The Bipartisan Infrastructure Law (BIL), also known as the Infrastructure Investment and Jobs Act (IIJA), was signed into law on November 15, 2021. This federal legislation will bring $1.2 trillion to states and cities over the next 5 years to repair and build roads and bridges, public transportation, the broadband network, and water infrastructure, among many other critical infrastructure projects. Each state will receive billions of dollars in funding over the next 5 years through mandatory and competitive grants, loans, and bonds.
Local and targeted hiring refers to policies attached to major economic development and construction projects that seek to ensure that a certain percentage of the jobs on the contract be set aside for local residents or for job seekers that share a particular set of demographic characteristics, such as being from communities historically underrepresented in an industry or experiencing barriers to employment. A range of community and labor advocates worked together with federal policymakers to include a provision in the BIL that allows policymakers to enact preferences for local and economically-targeted hiring on highway and transit construction projects receiving financial support from the US Department of Transportation (USDOT). This is the first time local and economically-targeted hire on federally-funded projects is allowed after years of community advocacy.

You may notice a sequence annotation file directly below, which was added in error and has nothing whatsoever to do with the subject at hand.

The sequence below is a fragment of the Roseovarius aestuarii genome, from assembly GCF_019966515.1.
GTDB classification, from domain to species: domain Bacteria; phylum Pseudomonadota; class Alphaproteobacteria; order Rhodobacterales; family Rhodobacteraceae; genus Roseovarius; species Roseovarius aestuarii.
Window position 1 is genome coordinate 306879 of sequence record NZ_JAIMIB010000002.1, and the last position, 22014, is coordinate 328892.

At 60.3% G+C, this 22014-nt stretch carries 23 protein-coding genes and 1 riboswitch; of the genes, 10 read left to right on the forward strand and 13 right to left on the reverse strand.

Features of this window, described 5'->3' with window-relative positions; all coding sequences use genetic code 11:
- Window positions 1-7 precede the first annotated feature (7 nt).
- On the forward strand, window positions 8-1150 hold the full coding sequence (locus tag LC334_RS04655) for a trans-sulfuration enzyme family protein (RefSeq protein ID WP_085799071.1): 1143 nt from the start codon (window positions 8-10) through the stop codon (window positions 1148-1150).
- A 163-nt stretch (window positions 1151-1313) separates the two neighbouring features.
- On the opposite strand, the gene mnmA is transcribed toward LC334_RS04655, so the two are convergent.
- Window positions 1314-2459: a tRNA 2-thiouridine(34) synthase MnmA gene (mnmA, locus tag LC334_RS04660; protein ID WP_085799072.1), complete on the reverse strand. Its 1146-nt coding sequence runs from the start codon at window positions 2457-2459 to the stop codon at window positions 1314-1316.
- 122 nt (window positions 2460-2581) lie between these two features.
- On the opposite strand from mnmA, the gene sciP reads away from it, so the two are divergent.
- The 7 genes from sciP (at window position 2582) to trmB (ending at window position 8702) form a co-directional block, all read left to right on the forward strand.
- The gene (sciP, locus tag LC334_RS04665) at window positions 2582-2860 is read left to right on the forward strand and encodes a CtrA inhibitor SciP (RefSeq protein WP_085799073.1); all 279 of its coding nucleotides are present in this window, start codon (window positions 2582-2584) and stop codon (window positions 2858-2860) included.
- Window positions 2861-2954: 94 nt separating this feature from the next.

This guide provides an overview of local and targeted hiring policies, answers key questions for states and cities looking to implement these policies, and offers success stories from around the country. The BIL represents an important organizing opportunity for community groups and unions to meet with state officials on incorporating local and economically-targeted hiring provisions in the highway and transit construction contracts that local agencies will be issuing over each of the next 5 years. Our hope is that this guide will be helpful not just for BIL implementation, but for other local initiatives and future legislation as well.